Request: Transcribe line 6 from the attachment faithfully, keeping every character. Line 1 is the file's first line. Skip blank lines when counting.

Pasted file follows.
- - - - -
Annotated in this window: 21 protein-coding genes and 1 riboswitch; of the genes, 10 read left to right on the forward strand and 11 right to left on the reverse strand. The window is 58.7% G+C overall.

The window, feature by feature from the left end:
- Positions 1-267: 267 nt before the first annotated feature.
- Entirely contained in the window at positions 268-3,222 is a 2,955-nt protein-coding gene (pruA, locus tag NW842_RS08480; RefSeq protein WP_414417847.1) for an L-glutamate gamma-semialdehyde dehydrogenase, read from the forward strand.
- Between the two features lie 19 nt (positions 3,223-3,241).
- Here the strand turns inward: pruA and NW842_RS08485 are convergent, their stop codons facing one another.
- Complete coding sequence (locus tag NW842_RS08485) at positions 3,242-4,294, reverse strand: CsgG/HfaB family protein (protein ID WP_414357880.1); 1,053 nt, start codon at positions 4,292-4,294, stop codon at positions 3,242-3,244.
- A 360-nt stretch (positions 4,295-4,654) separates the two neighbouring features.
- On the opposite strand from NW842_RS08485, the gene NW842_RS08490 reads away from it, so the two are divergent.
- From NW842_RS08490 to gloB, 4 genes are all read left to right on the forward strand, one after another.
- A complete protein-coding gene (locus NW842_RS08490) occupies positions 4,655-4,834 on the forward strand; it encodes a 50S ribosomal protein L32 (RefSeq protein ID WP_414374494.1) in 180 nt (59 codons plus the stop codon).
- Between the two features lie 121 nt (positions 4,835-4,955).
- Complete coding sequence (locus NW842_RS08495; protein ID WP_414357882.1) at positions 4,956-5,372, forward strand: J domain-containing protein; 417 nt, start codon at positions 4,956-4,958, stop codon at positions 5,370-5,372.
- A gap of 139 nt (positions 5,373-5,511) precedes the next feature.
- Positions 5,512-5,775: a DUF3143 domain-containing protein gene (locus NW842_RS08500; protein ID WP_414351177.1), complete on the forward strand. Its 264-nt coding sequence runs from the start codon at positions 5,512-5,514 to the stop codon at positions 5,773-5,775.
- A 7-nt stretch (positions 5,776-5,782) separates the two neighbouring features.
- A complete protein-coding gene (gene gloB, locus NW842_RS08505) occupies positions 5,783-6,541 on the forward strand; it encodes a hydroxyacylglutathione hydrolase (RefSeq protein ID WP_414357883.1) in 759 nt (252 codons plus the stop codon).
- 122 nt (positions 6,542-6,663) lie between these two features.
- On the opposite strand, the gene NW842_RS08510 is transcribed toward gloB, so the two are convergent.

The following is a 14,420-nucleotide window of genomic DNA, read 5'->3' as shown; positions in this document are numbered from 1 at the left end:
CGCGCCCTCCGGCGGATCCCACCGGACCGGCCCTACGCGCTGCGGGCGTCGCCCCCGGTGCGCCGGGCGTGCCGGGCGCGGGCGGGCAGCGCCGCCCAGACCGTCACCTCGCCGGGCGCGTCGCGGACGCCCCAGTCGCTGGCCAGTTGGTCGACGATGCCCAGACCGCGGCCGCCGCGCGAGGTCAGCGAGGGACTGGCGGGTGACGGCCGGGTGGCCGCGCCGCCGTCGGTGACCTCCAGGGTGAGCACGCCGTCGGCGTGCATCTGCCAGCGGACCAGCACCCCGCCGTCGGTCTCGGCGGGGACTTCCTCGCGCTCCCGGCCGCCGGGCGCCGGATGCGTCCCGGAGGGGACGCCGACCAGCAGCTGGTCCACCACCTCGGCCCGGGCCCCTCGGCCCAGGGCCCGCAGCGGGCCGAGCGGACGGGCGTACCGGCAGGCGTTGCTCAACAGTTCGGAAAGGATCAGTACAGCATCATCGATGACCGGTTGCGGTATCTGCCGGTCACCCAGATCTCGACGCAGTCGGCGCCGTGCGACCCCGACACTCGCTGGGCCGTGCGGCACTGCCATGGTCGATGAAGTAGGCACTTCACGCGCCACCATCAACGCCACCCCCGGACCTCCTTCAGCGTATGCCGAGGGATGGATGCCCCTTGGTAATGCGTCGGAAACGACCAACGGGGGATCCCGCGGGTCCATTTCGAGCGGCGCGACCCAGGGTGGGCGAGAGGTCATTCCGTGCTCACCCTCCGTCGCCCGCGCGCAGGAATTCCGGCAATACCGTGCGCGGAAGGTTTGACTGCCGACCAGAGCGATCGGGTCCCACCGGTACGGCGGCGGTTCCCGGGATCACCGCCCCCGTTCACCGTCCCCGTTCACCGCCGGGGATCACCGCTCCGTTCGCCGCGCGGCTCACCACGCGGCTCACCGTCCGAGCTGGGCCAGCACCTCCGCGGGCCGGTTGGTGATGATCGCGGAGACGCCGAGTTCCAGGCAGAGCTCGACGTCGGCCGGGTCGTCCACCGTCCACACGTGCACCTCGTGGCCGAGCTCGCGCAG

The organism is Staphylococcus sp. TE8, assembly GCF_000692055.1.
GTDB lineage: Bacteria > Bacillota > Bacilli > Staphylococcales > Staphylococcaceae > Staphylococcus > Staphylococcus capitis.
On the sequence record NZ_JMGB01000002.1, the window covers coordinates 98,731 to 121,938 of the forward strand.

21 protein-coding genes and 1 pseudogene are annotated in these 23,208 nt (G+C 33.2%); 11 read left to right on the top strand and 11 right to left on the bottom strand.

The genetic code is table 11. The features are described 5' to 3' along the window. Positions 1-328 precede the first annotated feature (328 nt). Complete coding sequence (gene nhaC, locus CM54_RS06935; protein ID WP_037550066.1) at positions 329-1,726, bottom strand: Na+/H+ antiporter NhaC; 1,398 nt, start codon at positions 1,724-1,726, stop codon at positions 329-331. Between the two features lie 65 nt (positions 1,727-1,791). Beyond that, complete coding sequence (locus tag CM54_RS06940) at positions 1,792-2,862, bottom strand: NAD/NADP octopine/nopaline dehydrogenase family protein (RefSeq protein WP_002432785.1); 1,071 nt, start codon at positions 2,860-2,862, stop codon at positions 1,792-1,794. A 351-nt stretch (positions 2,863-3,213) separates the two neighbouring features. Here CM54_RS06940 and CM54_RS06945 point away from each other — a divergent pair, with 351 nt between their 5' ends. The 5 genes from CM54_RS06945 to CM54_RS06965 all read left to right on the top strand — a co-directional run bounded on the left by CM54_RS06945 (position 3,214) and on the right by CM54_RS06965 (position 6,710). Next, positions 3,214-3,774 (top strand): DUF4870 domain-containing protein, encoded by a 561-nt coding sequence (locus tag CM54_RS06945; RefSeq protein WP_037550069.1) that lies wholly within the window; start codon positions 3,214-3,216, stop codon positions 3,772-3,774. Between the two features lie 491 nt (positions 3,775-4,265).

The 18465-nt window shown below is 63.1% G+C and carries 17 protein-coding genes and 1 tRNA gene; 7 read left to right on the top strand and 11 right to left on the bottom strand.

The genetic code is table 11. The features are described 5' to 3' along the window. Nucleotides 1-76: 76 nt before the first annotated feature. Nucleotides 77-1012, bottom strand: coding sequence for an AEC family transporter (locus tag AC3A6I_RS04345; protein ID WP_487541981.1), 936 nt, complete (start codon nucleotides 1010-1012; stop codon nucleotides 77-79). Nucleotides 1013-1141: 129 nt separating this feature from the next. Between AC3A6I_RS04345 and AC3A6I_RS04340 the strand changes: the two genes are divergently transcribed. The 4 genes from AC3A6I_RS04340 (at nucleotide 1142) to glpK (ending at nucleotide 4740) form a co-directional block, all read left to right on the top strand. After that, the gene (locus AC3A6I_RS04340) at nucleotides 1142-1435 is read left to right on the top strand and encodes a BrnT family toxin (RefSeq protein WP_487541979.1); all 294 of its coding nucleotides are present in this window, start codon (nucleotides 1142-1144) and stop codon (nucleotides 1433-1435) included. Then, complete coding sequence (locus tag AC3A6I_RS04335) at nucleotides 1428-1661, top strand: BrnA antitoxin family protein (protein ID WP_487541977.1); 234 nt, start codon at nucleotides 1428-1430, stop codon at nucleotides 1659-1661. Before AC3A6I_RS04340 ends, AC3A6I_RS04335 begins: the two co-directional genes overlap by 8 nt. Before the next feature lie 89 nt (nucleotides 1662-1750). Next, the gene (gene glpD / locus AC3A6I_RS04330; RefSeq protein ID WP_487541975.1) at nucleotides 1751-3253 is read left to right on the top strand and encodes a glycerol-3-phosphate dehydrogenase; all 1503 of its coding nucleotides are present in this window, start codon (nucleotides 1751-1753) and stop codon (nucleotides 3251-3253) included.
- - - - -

- Here the strand turns inward: pruA and NW842_RS08485 are convergent, their stop codons facing one another.